Source: Orbis (Bureau van Dijk), Global PMI Partners calculation and analysis, © Global PMI Partners 2018

First, there is a positive correlation between the size of the acquirer and the level of value recognition. Fig. 2 shows that the larger the acquirer, the more likely the investor will believe in a successful outcome. Indeed, big organisations are deemed to be more able to make expected value gains come true. They may be more likely to allocate the necessary resources to manage the integration and synergies, they may incentivise their teams more effectively, or perhaps they are better at sheer project management. As they become larger, they may benefit more from economies of scale, both on the supply side, and on the delivery side.

When strategy pays

When Jack Link’s acquired the Bifi and Peperami brands from Unilever in 2014, there was a clear strategic rationale, namely to establish a beachhead for expansion into EMEA. The company acquired an existing infrastructure and was subsequently able to not only sell the Unilever sausage snacks, but also to include their own beef jerky snacks.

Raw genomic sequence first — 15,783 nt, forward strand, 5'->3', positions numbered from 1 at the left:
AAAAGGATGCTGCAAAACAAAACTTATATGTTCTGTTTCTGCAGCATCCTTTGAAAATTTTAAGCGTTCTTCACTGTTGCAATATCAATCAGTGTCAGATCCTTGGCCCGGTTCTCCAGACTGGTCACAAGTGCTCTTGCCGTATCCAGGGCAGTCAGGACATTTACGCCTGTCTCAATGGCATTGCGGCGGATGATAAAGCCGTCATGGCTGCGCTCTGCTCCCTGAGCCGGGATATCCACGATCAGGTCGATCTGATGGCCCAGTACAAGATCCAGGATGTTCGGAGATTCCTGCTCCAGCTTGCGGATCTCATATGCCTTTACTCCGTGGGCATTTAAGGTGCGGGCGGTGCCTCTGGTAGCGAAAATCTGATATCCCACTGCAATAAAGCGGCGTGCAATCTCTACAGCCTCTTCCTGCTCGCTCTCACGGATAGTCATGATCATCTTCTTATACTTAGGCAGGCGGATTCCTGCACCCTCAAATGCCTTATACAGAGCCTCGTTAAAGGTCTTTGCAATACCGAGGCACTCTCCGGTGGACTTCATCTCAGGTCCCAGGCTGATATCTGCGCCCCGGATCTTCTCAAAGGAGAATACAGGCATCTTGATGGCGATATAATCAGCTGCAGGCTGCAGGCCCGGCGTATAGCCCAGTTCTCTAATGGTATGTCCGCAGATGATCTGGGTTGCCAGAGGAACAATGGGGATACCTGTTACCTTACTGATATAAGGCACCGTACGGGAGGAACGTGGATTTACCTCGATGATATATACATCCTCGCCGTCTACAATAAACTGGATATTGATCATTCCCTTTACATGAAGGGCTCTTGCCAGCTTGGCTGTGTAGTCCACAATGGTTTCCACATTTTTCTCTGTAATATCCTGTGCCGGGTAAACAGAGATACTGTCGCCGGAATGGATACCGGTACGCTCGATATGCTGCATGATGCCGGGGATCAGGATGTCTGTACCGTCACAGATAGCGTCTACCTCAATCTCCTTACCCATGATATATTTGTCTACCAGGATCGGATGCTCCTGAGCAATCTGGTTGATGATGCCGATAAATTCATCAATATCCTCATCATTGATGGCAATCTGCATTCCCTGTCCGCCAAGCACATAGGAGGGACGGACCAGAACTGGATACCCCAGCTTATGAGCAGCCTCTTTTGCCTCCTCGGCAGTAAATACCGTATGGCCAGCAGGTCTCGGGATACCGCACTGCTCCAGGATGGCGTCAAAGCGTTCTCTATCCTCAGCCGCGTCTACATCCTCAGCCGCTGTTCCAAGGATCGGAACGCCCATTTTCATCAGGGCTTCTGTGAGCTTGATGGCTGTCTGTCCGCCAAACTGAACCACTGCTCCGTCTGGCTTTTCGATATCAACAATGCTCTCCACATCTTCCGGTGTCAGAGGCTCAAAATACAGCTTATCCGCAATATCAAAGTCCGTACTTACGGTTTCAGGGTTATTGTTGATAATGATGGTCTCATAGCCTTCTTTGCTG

Breakdown by relative deal size

There is an even stronger correlation between the relative deal size – i.e. target price to acquirer’s market cap – and the recognition of the deal value by investors (Fig. 3). The higher the size gap between target and acquirer, the higher the chances that the target price is incorporated in the acquirer’s valuation. Relatively smaller targets are indeed easier to digest, causing minor disruption to the acquirer’s business. Too big a target, on the other hand, and investors may raise suspicion as to the acquirer’s ability to generate value.

Big organisations are deemed to be more able to realise value gains than smaller ones. The largest companies manage to increase value with 50%.

Source: Orbis (Bureau van Dijk), Global PMI Partners calculation and analysis, © Global PMI Partners 2018

When you bite off more than you can chew